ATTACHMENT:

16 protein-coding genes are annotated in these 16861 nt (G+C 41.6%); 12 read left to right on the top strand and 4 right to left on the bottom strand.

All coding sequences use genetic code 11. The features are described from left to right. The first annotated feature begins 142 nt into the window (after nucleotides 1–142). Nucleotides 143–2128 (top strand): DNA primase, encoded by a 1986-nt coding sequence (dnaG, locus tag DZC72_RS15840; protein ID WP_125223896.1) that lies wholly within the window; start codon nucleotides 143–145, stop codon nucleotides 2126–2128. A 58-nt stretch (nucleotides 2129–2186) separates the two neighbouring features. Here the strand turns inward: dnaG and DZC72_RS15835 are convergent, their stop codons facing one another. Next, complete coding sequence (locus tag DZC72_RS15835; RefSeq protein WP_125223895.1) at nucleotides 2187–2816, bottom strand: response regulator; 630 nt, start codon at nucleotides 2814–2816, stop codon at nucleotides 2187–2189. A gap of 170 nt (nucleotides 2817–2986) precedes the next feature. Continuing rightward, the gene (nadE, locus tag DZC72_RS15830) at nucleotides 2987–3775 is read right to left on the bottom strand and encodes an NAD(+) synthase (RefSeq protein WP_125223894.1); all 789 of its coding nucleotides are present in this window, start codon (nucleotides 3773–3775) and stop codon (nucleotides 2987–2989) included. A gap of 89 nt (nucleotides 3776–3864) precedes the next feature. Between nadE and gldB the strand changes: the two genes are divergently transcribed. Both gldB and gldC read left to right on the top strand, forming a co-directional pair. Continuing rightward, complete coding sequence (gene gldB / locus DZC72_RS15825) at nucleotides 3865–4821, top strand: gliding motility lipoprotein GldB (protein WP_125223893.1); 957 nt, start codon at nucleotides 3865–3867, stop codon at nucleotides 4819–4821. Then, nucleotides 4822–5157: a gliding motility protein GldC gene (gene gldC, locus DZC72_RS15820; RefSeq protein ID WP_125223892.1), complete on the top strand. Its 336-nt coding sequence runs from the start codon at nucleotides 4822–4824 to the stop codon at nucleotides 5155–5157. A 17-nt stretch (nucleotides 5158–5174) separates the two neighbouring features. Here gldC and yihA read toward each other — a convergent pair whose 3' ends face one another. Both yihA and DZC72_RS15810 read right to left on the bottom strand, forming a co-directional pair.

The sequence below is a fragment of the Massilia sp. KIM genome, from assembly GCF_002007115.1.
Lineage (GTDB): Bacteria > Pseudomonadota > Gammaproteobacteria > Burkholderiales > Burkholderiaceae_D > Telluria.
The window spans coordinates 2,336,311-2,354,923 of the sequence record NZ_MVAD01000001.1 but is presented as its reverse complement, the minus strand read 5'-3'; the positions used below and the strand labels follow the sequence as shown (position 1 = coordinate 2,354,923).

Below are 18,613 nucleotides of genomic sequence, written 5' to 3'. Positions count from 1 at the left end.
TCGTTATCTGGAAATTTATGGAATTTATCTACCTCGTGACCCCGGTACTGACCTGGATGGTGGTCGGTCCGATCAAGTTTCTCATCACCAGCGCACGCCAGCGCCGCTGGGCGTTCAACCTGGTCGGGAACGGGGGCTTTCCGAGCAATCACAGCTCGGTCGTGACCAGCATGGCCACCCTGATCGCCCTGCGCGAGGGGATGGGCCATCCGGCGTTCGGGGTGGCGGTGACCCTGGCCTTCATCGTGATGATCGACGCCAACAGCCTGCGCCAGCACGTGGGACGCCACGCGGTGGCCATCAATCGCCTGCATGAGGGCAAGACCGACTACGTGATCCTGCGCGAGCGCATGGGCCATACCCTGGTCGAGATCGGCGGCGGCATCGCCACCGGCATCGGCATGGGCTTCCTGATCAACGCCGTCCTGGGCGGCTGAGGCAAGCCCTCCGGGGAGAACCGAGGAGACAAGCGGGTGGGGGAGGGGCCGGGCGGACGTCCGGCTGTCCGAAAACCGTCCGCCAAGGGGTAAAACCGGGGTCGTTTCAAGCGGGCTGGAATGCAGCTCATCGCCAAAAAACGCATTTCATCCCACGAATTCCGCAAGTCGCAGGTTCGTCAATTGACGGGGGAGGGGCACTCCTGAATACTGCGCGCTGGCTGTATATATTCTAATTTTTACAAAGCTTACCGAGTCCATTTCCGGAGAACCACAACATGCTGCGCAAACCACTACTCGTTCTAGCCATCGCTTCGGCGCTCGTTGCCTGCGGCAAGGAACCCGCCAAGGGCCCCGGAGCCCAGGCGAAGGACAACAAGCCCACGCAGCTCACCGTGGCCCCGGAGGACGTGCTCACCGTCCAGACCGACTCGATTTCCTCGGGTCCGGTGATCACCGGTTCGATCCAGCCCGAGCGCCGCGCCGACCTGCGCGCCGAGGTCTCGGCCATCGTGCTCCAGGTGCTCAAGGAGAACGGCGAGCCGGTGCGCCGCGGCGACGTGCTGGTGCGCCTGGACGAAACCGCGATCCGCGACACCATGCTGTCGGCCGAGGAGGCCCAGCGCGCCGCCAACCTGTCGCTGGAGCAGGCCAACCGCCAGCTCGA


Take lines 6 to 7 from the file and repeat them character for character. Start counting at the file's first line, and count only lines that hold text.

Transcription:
Below are 18,613 nucleotides of genomic sequence, written 5' to 3'. Positions count from 1 at the left end.
TCGTTATCTGGAAATTTATGGAATTTATCTACCTCGTGACCCCGGTACTGACCTGGATGGTGGTCGGTCCGATCAAGTTTCTCATCACCAGCGCACGCCAGCGCCGCTGGGCGTTCAACCTGGTCGGGAACGGGGGCTTTCCGAGCAATCACAGCTCGGTCGTGACCAGCATGGCCACCCTGATCGCCCTGCGCGAGGGGATGGGCCATCCGGCGTTCGGGGTGGCGGTGACCCTGGCCTTCATCGTGATGATCGACGCCAACAGCCTGCGCCAGCACGTGGGACGCCACGCGGTGGCCATCAATCGCCTGCATGAGGGCAAGACCGACTACGTGATCCTGCGCGAGCGCATGGGCCATACCCTGGTCGAGATCGGCGGCGGCATCGCCACCGGCATCGGCATGGGCTTCCTGATCAACGCCGTCCTGGGCGGCTGAGGCAAGCCCTCCGGGGAGAACCGAGGAGACAAGCGGGTGGGGGAGGGGCCGGGCGGACGTCCGGCTGTCCGAAAACCGTCCGCCAAGGGGTAAAACCGGGGTCGTTTCAAGCGGGCTGGAATGCAGCTCATCGCCAAAAAACGCATTTCATCCCACGAATTCCGCAAGTCGCAGGTTCGTCAATTGACGGGGGAGGGGCACTCCTGAATACTGCGCGCTGGCTGTATATATTCTAATTTTTACAAAGCTTACCGAGTCCATTTCCGGAGAACCACAACATGCTGCGCAAACCACTACTCGTTCTAGCCATCGCTTCGGCGCTCGTTGCCTGCGGCAAGGAACCCGCCAAGGGCCCCGGAGCCCAGGCGAAGGACAACAAGCCCACGCAGCTCACCGTGGCCCCGGAGGACGTGCTCACCGTCCAGACCGACTCGATTTCCTCGGGTCCGGTGATCACCGGTTCGATCCAGCCCGAGCGCCGCGCCGACCTGCGCGCCGAGGTCTCGGCCATCGTGCTCCAGGTGCTCAAGGAGAACGGCGAGCCGGTGCGCCGCGGCGACGTGCTGGTGCGCCTGGACGAAACCGCGATCCGCGACACCATGCTGTCGGCCGAGGAGGCCCAGCGCGCCGCCAACCTGTCGCTGGAGCAGGCCAACCGCCAGCTCGA